For the first time in 117 years, the Winnemem Wintu Tribe held a war dance September 12 through 16 at the Shasta Dam in Northern California to oppose the Bureau of Reclamation's plans to raise the dam.
The Shasta Dam, built on the McCloud River, was completed in 1944 without a fish ladder, destroying the salmon habitat and flooding much of the Winnemem Wintu's homelands. The last war dance, in 1887, was held to oppose a fish hatchery on the same river. The fish hatchery was ultimately built, but washed away five years later in seasonal floods.
"Our people cannot sit by and watch the flooding of our land a second time," says Tribal Spiritual Leader Caleen Sisk-Franco in a video clip on the Winnemem Wintu website.
The Bureau of Reclamation proposes to raise the dam between 6 and 200 feet to increase water storage capacity for a growing Californian population.
"Any raising of the dam, even a few feet, will flood some of our last remaining sacred sites on the McCloud River, sites we still use today," says Sisk-Franco. "Village sites, burial grounds, and ceremonial grounds will all be lost forever."
Sites at risk include the Puberty Rock, where young women go for coming of age ceremonies, a burial ground for victims of the massacre at Kabai Creek, and the Children's Rock "where the young ones place their hands for blessings to make them good people and help them understand and magnify whatever special gifts they hold," according to Mark Franco, Headman of the tribe's Kerekmet Village in a press release.
With drum music and song, the war dancers fasted, drank acorn water, prayed, and danced by the fire around the clock for four days. The media was invited, as the Wintu hope the message of their opposition is carried far and wide. According to the Wintu, the community has been amazingly supportive. Environmental coalitions are forming to stop the dam raising.
Also on the video, Sisk-Franco said that the war dance is "sometimes sent to the people as a tool to use, and right now it has been sent to us. The Winnemem Wintu have come through the 21st century still believing in our traditional ways, are still behind this war dance. We want to express our concerns and demonstrate the depth of how we feel about this raising of this lake to flood our homeland again."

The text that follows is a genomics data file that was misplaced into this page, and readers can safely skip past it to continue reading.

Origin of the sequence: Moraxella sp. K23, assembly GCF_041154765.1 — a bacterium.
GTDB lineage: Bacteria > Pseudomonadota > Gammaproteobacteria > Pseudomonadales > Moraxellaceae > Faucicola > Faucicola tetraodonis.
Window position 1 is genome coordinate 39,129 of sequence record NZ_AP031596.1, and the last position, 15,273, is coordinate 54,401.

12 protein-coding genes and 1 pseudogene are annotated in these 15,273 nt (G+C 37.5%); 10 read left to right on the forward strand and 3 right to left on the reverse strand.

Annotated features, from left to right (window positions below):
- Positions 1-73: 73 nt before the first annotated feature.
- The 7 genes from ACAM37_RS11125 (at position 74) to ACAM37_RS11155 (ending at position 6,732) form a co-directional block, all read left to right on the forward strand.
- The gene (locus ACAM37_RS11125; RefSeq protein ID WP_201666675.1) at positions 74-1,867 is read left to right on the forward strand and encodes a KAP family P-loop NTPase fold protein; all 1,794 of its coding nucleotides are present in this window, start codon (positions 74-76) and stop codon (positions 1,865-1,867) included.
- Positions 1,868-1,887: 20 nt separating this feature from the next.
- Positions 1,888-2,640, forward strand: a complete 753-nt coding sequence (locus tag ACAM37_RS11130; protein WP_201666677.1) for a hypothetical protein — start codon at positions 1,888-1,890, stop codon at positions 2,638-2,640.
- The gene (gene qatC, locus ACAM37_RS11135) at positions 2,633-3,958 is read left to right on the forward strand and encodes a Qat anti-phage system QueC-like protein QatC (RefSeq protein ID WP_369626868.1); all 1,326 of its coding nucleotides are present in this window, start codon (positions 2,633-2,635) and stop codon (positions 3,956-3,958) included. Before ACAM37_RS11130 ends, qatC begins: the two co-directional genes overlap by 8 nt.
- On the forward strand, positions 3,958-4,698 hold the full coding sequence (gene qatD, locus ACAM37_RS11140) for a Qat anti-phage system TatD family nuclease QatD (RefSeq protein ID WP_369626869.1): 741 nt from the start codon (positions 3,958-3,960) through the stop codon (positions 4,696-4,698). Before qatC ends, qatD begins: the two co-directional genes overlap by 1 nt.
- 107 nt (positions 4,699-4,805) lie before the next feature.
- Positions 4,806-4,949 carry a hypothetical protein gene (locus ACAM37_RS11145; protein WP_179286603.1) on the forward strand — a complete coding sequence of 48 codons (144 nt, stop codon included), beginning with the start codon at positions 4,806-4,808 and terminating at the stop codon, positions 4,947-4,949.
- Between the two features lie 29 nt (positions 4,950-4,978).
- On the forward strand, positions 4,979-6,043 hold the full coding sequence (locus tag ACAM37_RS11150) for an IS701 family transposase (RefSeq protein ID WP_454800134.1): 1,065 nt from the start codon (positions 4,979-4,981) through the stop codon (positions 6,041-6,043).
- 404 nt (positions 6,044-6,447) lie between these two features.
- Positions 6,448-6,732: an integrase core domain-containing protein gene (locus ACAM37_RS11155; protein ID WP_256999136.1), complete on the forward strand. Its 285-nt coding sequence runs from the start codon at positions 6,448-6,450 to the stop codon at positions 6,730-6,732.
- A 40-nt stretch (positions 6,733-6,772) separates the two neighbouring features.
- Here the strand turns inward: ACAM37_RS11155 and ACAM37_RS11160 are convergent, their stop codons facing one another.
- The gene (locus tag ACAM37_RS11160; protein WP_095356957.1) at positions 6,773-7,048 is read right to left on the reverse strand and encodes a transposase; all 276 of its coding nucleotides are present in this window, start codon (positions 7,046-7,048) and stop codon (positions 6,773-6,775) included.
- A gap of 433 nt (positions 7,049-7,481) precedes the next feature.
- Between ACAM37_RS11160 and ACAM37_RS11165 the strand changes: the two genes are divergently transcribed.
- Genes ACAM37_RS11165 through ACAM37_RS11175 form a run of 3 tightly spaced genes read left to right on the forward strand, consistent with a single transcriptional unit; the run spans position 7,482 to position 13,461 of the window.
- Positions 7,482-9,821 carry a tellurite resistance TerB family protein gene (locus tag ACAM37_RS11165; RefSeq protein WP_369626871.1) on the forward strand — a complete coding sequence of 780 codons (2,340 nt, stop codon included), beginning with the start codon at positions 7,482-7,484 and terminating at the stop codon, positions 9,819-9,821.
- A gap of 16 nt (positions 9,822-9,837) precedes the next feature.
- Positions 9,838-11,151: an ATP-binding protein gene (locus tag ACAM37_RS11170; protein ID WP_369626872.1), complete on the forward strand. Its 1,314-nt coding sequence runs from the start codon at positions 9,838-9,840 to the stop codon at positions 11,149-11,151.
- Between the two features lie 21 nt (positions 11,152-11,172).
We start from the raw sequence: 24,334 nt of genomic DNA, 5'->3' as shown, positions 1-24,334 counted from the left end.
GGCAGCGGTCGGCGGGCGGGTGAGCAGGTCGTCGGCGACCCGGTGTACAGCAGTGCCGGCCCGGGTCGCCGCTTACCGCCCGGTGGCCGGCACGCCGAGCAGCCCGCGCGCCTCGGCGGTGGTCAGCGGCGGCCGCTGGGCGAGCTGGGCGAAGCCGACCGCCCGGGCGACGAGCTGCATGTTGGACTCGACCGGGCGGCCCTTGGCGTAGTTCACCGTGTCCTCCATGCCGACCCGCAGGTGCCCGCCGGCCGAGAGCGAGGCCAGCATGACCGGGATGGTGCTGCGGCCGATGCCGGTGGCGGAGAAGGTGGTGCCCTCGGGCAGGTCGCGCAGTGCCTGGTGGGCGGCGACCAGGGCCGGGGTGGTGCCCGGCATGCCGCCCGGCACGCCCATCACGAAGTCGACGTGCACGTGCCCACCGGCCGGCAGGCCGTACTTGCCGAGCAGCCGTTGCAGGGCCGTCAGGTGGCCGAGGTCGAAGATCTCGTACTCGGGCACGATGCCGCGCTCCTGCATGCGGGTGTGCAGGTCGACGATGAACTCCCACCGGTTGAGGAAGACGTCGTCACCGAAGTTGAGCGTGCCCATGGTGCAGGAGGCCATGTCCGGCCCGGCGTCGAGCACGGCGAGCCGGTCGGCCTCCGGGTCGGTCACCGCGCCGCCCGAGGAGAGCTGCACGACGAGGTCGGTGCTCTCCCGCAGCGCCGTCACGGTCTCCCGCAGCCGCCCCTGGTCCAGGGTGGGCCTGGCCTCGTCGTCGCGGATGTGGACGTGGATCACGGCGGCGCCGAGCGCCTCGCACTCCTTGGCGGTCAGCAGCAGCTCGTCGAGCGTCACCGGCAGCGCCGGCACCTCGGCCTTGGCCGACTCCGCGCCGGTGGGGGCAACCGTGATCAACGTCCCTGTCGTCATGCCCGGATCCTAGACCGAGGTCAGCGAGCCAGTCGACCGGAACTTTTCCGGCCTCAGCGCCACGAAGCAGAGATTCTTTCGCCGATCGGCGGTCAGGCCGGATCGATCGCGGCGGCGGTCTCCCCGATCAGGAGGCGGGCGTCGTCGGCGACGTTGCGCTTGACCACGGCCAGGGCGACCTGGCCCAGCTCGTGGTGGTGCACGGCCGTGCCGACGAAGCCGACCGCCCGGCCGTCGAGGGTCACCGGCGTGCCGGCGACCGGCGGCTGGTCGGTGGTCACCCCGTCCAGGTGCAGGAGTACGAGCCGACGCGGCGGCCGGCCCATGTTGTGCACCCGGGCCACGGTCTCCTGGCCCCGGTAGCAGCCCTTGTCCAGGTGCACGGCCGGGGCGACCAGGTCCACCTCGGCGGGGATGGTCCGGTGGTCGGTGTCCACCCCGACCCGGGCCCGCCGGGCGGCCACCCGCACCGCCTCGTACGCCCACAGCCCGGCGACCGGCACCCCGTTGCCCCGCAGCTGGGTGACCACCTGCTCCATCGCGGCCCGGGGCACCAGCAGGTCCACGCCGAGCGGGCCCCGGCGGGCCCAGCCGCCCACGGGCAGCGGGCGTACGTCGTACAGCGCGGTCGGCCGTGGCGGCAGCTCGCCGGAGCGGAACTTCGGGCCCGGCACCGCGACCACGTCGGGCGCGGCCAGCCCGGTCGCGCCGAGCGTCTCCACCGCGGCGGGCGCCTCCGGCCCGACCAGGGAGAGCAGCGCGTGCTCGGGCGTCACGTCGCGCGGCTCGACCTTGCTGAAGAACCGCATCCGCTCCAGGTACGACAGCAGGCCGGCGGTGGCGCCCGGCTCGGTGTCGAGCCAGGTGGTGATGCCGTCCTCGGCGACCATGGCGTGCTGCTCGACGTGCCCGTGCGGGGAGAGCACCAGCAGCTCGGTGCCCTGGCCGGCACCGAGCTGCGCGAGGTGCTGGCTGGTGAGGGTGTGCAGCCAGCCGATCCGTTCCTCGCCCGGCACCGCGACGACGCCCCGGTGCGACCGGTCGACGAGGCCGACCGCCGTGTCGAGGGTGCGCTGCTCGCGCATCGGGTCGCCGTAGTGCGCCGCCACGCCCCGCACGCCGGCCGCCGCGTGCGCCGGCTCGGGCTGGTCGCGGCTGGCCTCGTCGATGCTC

There are other ways to manage and store the water and the Bureau of Reclamation should be studying those ways, according to Sisk-Franco.
Michael Ryan of the Bureau of Reclamation said in a phone interview, "Enlarging Shasta Dam is one of several options Reclamation and others are investigating for water resource management in California. The other options are extensive and encompass both supply and demand issues." He also mentioned that the Winnemem Wintu have been participating in stakeholder meetings and that, "When funded, Reclamation will conduct cultural resource inventories to identify, evaluate and formally determine if such sites are affected."
According to Winnemem Wintu member and media contact Charlotte Berta, they were not originally informed of the plans for the dam, nor were they officially invited to a public meeting of stakeholders to discuss the proposal, because they do not have federal recognition.
This week, after marching in the procession at the National Museum of the American Indian opening in Washington D.C., several Wintu lobbied their congresswoman, Dianne Feinstein, to support federal recognition. Feinstein is hesitant out of concerns around the casino issue, but the Wintu say they don't even want a casino. They just want a seat at the table so they can protect their sacred sites and culture.